It’s a good idea, I think, to avoid turning up empty-handed even if you are also offering time/services. You may not be able to (or want to) keep up with your friends’ spend rate but you should bring a token of some kind however small. Whether or not they appreciate it amongst their myriad possessions is almost irrelevant – it sets you up to be more relaxed and better company. A small amount of high quality (e.g. four great European chocolates @ $2.50 ea) is better than a large amount of poor quality for wealthy friends. Look at figure 1 in MMM’s post for why…

      If you are thoughtful about what really makes people happy you’ll have no problem with guilt or “repayment” and as MMM says, if you don’t get invited back you probably don’t want to be.

    • Jason from Seattle June 30, 2012, 6:08 pm

      Mike, first, don’t sweat it too much. Second, Bring a bottle of wine if your friends are fancy or a case of beer if they aren’t. I bring other friends their favorite whole bean coffee. It shows appreciation. I’ve got friends from almost poor to almost rich while I myself am upper middle class from a lower middle class background.

      The hard part is when you get invited to showy expensive yuppie events where you can’t help but spend money. For example, I love sushi. I _HATE_ going to sushi with a bunch of people. You end up splitting the tab N ways after people order $15 rolls and $40 saki. Hate that shit.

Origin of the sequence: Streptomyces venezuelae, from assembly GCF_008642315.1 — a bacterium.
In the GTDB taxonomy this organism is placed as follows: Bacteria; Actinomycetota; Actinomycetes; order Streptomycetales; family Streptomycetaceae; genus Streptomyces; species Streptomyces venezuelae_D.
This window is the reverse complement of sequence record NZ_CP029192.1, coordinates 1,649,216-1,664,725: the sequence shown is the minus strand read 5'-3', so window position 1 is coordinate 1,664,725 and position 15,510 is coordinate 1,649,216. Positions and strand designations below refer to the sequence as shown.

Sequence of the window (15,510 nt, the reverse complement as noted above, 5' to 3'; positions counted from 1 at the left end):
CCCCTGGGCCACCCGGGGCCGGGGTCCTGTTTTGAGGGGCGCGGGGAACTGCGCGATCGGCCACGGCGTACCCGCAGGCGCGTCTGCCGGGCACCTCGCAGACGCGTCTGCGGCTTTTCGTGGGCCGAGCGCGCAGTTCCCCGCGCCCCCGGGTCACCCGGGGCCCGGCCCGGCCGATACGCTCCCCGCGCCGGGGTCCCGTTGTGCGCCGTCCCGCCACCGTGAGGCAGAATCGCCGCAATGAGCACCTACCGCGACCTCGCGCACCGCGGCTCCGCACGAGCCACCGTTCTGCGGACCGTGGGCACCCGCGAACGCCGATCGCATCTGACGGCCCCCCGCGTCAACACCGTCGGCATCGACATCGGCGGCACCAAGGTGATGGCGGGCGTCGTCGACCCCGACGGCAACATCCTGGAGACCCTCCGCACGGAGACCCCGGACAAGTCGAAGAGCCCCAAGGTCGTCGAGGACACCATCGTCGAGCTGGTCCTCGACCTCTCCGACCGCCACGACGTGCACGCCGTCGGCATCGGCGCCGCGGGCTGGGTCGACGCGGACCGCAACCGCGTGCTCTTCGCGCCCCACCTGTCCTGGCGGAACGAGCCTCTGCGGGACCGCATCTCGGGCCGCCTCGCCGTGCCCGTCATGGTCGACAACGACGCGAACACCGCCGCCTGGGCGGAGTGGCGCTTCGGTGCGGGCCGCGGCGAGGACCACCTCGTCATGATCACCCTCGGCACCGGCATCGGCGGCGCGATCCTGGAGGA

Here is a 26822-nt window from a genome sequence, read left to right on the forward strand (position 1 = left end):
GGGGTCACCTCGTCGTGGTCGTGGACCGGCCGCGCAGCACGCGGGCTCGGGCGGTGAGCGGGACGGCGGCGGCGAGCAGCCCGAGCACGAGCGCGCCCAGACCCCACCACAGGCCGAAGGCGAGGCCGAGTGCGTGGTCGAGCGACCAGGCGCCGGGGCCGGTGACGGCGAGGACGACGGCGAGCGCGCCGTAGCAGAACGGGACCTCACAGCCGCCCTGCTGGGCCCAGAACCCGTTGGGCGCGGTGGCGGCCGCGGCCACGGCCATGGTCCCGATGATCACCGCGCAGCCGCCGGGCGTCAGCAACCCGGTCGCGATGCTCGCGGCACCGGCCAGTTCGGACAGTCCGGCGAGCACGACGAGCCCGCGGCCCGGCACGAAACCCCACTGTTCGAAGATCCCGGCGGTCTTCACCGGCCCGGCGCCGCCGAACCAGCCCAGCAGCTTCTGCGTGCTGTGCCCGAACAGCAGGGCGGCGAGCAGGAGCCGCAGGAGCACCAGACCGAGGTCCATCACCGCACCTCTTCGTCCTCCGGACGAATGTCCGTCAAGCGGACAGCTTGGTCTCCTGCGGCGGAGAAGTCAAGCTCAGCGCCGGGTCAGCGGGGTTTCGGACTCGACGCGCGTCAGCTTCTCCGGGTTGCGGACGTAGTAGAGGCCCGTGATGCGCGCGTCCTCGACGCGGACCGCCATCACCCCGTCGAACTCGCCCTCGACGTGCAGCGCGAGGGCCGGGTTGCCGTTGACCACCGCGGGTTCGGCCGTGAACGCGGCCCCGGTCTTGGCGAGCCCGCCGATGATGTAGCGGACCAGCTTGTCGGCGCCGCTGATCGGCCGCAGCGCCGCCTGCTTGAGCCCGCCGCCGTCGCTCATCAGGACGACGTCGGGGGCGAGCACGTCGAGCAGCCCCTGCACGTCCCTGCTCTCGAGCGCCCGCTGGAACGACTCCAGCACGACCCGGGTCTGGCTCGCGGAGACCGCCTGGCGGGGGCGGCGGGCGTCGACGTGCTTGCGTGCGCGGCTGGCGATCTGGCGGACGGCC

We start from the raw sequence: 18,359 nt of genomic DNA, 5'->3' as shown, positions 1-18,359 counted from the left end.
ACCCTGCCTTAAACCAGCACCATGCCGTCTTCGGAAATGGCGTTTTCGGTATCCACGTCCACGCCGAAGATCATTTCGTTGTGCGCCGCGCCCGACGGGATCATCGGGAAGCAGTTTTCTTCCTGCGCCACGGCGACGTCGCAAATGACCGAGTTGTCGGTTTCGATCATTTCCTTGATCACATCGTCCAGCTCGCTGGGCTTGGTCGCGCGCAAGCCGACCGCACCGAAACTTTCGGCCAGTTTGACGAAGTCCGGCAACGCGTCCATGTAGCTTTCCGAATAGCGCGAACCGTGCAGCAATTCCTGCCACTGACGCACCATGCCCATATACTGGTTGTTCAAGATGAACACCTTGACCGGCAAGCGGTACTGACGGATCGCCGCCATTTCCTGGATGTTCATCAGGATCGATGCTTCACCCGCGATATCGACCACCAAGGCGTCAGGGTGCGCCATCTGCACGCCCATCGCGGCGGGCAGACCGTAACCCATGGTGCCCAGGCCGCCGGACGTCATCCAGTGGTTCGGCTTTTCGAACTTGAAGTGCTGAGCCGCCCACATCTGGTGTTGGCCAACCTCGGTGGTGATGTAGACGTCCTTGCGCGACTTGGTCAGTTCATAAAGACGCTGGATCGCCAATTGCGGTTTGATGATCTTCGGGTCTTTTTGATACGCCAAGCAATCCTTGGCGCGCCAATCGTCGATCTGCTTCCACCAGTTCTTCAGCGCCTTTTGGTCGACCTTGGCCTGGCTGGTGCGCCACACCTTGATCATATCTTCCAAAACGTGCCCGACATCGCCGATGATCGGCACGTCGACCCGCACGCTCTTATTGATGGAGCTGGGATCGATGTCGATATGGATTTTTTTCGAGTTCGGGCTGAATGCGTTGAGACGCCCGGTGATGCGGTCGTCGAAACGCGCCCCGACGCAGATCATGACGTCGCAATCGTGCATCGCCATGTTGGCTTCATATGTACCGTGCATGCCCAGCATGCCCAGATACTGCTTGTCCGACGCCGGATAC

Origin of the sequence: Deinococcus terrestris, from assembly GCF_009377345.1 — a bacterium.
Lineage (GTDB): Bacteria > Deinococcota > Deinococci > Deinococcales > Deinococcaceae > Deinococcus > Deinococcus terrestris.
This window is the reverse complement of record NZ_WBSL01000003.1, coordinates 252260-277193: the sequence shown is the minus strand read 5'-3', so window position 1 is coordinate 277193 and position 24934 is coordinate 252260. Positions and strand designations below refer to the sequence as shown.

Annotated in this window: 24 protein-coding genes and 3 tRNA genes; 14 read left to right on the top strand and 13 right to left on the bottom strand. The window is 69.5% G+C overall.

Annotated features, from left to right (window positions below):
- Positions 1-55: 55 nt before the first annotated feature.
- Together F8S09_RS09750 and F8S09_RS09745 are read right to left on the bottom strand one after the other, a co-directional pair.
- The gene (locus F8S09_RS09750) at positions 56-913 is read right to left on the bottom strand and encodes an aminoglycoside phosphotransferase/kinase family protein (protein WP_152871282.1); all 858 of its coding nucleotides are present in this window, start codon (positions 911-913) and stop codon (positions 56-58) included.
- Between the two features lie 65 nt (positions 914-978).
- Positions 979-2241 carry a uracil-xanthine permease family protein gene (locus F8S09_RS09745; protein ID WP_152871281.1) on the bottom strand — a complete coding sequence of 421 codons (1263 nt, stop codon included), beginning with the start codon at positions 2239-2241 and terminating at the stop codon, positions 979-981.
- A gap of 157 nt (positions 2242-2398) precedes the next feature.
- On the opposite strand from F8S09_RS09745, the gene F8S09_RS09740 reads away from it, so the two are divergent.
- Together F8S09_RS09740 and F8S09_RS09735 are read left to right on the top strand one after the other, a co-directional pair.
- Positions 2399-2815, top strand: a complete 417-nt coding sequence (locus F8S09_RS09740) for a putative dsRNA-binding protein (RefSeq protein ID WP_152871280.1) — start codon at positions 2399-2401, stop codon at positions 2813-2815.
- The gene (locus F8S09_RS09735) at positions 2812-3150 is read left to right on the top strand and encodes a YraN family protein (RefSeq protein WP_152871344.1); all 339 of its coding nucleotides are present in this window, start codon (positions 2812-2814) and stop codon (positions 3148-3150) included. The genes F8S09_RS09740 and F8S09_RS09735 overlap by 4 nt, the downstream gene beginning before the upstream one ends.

• IAmNotABartender April 30, 2015, 9:47 pm

        I don’t like splitting checks evenly. Everyone should pay for what they consumed.

  • Daniel June 29, 2012, 8:44 pm

    I liteally had to take up heroin to hold it a week without a post. Thanks Dr. Stache

  • Shilpan June 30, 2012, 11:17 am

    The new paradigm of minimalism is to keep daily life on a simple path while taking pleasure trips to rent best luxuries your money can buy. There is nothing like exploring different parts of the world and experiencing nicest hotels and restaurants, cars etc. You can do that for 2 months of the year and save like a monk during the rest of the time.

    • FreeUrChains July 3, 2012, 10:28 am